Google recently announced that it has paid over $6 million to security researchers since launching its bug bounty program in 2010. Google claims that financial rewards help them to make their services, and the web as a whole, safer and more secure.
LogBook : Google Paid Over $6 Million To Security Researchers
Google Vulnerability Reward Program (VRP) has been started from the year 2010.
Since 2010, Google has paid $6 million to security researchers for finding flaws.
In 2015 alone, Google has rewarded more than 300 different security researchers over $2 million for finding more than 750 bugs.
Security researchers from around the world—Great Britain, Poland, Germany, Romania, Israel, Brazil, United States, China, Russia, India to name a few countries—participated in Google’s bug bounty program in 2015
Google’s security team has expanded the program time and time again to encompass more products and offer more lucrative rewards.
In June 2015, Google launched Android Vulnerability Reward Program, where the company paid more than $200,000 to security researchers for their work, including the company’s largest single payment of $37,500 to an Android security researcher.
Google also began to provide researchers with Vulnerability Research Grants, lump sums of money that researchers receive before starting their investigations.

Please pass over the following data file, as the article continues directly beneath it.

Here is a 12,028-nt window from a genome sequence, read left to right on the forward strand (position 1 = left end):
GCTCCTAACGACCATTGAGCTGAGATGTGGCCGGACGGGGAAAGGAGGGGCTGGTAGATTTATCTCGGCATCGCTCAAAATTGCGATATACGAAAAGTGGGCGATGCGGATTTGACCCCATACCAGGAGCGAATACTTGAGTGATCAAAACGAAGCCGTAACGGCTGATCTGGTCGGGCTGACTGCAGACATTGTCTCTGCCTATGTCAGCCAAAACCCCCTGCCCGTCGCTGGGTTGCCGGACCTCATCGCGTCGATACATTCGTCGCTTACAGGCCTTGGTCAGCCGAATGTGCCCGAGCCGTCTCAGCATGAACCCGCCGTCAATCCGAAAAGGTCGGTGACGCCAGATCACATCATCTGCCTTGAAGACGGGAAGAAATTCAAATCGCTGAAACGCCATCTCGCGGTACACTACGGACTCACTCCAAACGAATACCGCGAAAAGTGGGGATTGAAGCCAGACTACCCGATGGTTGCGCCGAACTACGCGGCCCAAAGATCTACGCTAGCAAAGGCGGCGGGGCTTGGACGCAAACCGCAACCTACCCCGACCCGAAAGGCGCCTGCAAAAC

The purpose of these grants is to ensure that researchers are rewarded for their hard work, even if they don’t find a vulnerability. Google said they already found positive result from Vulnerability Research Grant program.
Google said that : “Kamil Histamullin a researcher from Kasan, Russia received a VRP grant early last year. Shortly thereafter, he found an issue in YouTube Creator Studio which would have enabled anyone to delete any video from YouTube by simply changing a parameter from the URL. After the issue was reported, our teams quickly fixed it and the researcher was was rewarded $5,000 in addition to his initial research grant. Kamil detailed his findings on his personal blog in March.”
Google also shared two interesting stories about its bug bounty program in 2015.
- Tomasz Bojarski, the most prolific researcher of the year, found 70 bugs on Google in 2015. He even found a bug in Google’s vulnerability submission form.
- Sanmay Ved, a researcher who bought google.com for one minute on Google Domains, received $6,006.13 (“google” spelled-out numerically). Google doubled the amount when Ved donated his reward to charity.
Since these types of bug bounty programs will help to motivate individuals and groups of hackers not only to find flaws, but to disclose them properly, instead of using them maliciously or selling them to parties that will.